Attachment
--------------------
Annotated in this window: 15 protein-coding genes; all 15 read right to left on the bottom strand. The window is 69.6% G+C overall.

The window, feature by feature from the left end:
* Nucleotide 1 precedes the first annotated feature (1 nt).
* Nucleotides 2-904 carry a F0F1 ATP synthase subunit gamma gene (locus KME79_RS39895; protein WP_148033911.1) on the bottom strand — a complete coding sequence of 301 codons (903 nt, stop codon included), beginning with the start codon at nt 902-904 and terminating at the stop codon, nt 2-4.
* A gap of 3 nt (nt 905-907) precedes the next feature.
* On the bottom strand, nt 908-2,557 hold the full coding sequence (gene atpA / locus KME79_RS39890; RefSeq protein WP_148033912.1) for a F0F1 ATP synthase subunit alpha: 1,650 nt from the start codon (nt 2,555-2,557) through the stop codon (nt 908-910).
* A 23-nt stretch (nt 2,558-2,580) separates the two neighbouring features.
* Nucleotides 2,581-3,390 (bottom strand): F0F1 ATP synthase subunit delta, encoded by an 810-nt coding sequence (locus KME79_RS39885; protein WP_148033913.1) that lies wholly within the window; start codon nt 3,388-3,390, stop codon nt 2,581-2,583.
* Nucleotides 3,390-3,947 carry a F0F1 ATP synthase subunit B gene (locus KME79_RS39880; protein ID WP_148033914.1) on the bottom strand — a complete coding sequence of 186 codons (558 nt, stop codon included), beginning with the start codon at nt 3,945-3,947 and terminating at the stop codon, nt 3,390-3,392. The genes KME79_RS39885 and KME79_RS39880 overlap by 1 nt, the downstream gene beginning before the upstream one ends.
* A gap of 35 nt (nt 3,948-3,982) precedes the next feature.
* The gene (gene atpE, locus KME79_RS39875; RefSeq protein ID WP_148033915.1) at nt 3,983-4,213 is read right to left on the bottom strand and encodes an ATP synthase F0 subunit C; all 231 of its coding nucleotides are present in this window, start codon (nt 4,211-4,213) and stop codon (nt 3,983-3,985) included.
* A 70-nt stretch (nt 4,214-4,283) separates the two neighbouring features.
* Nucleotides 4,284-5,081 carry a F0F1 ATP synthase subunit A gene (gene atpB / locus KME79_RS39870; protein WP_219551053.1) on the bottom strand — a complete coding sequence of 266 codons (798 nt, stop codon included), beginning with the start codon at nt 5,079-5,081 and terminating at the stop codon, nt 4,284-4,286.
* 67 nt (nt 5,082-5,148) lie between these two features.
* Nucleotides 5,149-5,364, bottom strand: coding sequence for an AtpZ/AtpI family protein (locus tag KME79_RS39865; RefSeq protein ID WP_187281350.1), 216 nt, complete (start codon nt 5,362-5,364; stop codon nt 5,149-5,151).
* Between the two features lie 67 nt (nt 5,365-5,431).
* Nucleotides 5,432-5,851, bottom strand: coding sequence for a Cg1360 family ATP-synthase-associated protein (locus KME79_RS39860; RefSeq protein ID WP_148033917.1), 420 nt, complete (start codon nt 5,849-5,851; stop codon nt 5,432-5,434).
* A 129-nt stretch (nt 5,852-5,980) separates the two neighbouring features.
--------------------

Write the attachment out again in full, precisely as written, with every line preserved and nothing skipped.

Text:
Annotated in this window: 15 protein-coding genes; all 15 read right to left on the bottom strand. The window is 69.6% G+C overall.

The window, feature by feature from the left end:
* Nucleotide 1 precedes the first annotated feature (1 nt).
* Nucleotides 2-904 carry a F0F1 ATP synthase subunit gamma gene (locus KME79_RS39895; protein WP_148033911.1) on the bottom strand — a complete coding sequence of 301 codons (903 nt, stop codon included), beginning with the start codon at nt 902-904 and terminating at the stop codon, nt 2-4.
* A gap of 3 nt (nt 905-907) precedes the next feature.
* On the bottom strand, nt 908-2,557 hold the full coding sequence (gene atpA / locus KME79_RS39890; RefSeq protein WP_148033912.1) for a F0F1 ATP synthase subunit alpha: 1,650 nt from the start codon (nt 2,555-2,557) through the stop codon (nt 908-910).
* A 23-nt stretch (nt 2,558-2,580) separates the two neighbouring features.
* Nucleotides 2,581-3,390 (bottom strand): F0F1 ATP synthase subunit delta, encoded by an 810-nt coding sequence (locus KME79_RS39885; protein WP_148033913.1) that lies wholly within the window; start codon nt 3,388-3,390, stop codon nt 2,581-2,583.
* Nucleotides 3,390-3,947 carry a F0F1 ATP synthase subunit B gene (locus KME79_RS39880; protein ID WP_148033914.1) on the bottom strand — a complete coding sequence of 186 codons (558 nt, stop codon included), beginning with the start codon at nt 3,945-3,947 and terminating at the stop codon, nt 3,390-3,392. The genes KME79_RS39885 and KME79_RS39880 overlap by 1 nt, the downstream gene beginning before the upstream one ends.
* A gap of 35 nt (nt 3,948-3,982) precedes the next feature.
* The gene (gene atpE, locus KME79_RS39875; RefSeq protein ID WP_148033915.1) at nt 3,983-4,213 is read right to left on the bottom strand and encodes an ATP synthase F0 subunit C; all 231 of its coding nucleotides are present in this window, start codon (nt 4,211-4,213) and stop codon (nt 3,983-3,985) included.
* A 70-nt stretch (nt 4,214-4,283) separates the two neighbouring features.
* Nucleotides 4,284-5,081 carry a F0F1 ATP synthase subunit A gene (gene atpB / locus KME79_RS39870; protein WP_219551053.1) on the bottom strand — a complete coding sequence of 266 codons (798 nt, stop codon included), beginning with the start codon at nt 5,079-5,081 and terminating at the stop codon, nt 4,284-4,286.
* 67 nt (nt 5,082-5,148) lie between these two features.
* Nucleotides 5,149-5,364, bottom strand: coding sequence for an AtpZ/AtpI family protein (locus tag KME79_RS39865; RefSeq protein ID WP_187281350.1), 216 nt, complete (start codon nt 5,362-5,364; stop codon nt 5,149-5,151).
* Between the two features lie 67 nt (nt 5,365-5,431).
* Nucleotides 5,432-5,851, bottom strand: coding sequence for a Cg1360 family ATP-synthase-associated protein (locus KME79_RS39860; RefSeq protein ID WP_148033917.1), 420 nt, complete (start codon nt 5,849-5,851; stop codon nt 5,432-5,434).
* A 129-nt stretch (nt 5,852-5,980) separates the two neighbouring features.